Your Toddler Doesn’t Need Taming

The words we use matter. Infants are not “its”. Toddlers don’t need “taming”. Wild animals might need taming (in the rare instance that’s necessary), but toddlers need acceptance, guidance, and understanding.

Each time we speak or write we are not only reflecting our perceptions, but also reinforcing them and affecting others. If you catch yourself using objectifying or dehumanizing words when referring to children, take a moment to think about how — deep down —  you might be perceiving them. It’s not uncommon. These are pervasive views, deeply ingrained in our culture (though if this doesn’t stop soon, I’ll need taming).

Remember that your perception of the children in your care is a crucial fork in the road. This is where you’ll take the path to respectful care or something less so.

“A person’s a person no matter how small.” –Dr. Seuss


(Photo by vdrg dansschool on Flickr)


Please share your comments and questions. I read them all and respond to as many as time will allow.

  1. avatar Hsiao-Ling Dawson says:


    Thank you for the reminder…. It is such a pervasive, and we-so-not-noticed discourse that children are “property”. Even if I am careful about it, I still find myself treat them as “object”. For example, when I say, “my” boys… when I show people a picture of “my” charges…. when I am picking out an outfit for them to make sure they look “nice” and clean… It is inevitable that we speak and behave that way… don’t we say “my” wife/husband?! We live in a world that our lives are organized around objects. The practice I have is not make myself wrong, but catch myself and being present, being awake…. that a child is not just a body (object), but a human being.

    Thanks again….

  2. A good reminder!

    I’d just like to add that I grew up in Germany, where each noun is grammatically either masculine, feminine or neuter. The words for “child” and “baby” are always neuter so that they can apply equally to males or females. It is not an objectification thing, it’s a grammar thing. This is why I find it so natural to refer to babies as “its” in English, and it’s hard to remember that in English “it” has a different connotation than in my mother tongue.

    1. Antje, I’m really glad you brought that up….I love it when people clue me in to their point of view, so thanks!

  3. Great reminder. Perspective is so important. While we are responsible for nurturing our kids and tending to their health and wellbeing, they are still individuals and deserve to be treated with love and respect. Yes, sometimes the act in a way we don’t enjoy, but it’s the behavior — not the child — that may be inappropriate Thanks, Janet!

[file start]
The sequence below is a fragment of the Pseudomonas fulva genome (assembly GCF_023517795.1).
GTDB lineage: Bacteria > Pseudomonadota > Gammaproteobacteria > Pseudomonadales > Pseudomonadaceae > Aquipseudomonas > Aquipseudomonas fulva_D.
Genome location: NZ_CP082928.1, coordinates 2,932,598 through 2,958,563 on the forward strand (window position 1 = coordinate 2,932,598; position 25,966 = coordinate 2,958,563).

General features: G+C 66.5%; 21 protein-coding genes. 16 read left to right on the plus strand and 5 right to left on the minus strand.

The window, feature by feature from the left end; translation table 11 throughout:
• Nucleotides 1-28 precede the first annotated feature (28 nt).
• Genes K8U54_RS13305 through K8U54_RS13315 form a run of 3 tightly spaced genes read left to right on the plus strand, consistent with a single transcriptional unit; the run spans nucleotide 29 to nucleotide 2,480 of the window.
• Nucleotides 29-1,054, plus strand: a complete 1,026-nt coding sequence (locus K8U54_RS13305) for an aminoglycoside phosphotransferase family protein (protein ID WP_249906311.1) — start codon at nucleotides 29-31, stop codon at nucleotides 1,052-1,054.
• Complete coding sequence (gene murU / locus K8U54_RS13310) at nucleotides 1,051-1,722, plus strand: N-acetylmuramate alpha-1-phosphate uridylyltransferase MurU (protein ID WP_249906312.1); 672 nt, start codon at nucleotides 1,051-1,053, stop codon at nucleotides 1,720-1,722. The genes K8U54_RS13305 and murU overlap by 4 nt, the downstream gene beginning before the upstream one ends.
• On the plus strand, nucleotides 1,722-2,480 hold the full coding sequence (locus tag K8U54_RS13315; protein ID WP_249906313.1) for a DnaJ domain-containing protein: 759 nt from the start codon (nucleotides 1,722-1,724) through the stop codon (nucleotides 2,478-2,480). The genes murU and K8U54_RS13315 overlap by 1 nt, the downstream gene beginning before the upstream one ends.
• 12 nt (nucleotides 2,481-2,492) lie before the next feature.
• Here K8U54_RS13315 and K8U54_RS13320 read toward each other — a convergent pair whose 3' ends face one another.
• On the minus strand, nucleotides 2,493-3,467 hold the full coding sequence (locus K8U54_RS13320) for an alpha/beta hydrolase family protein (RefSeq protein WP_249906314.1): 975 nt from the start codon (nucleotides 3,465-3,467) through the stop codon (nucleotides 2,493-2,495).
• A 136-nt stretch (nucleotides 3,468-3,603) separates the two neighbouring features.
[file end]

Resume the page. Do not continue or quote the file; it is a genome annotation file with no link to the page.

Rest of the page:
4. Hmm… I do agree with you, but I should admit that my blog has an “Animals and Children” category and I don’t really intend to change it. I don’t mean it in a “dehumanizing” way, though it obviously, literally, is. I lump them together because they are so often inscrutable to my adult brain, and I love to explore their behaviors and imagine what they are thinking. Possibly my feelings about the association will change as my baby gets older, but I am struck by how small children seem, themselves, to relate better to animals than adults at times.

    Which doesn’t have a whole lot to do with your point about respect and attitude, but does have to do with how these things may follow language.

  5. Janet, thanks for this. I am reminded of an infant room I worked in years ago where someone referred to one of the infants as an “it”. I was so stunned by this comment that I couldn’t say anything. I always regretted that. I had never heard anyone refer to a child like this. Unfortunately it was one of many disturbing things that happened in that room. I was brought in to make changes and educate the staff a bit more (a lot more, I guess) but in the end their resistance and dwindling support from the director contributed to my leaving after only 4 months…the anxiety and animosity from the staff was eating me up. But I didn’t leave before letting at least a couple of the parents know what was going on. I learned my lesson…I am not only a caregiver but an advocate for the child..and must always be.

  6. Short, sweet, and to the point! It does sadden me to realize how negatively society views toddlers. But, please, please, Janet, don’t let anyone tame you about this issue!!!

    1. Oh, that’s not possible!!! Thanks, Sylvia. 🙂

  7. Maybe a bit off-topic, but…

    I feel the same about the ‘naughty’ corner/chair/spot.

    I say to parents that if they put their child in the naughty corner often enough, the child will absorb naughty into their sense of self. If you expect your child to be naughty he or she will meet your expectations every time.

    I asked a grade 2 boy last year, to tell me something he is really good at, and he said “being naughty”.

    1. Hakea – that’s not off-topic at all and I couldn’t agree with you more about ‘naughty’ ,’bad’, ‘wild’, etc. We may be using these terms just to describe behavior, but children don’t easily separate behavior from ‘self’. They identify with the words we use.

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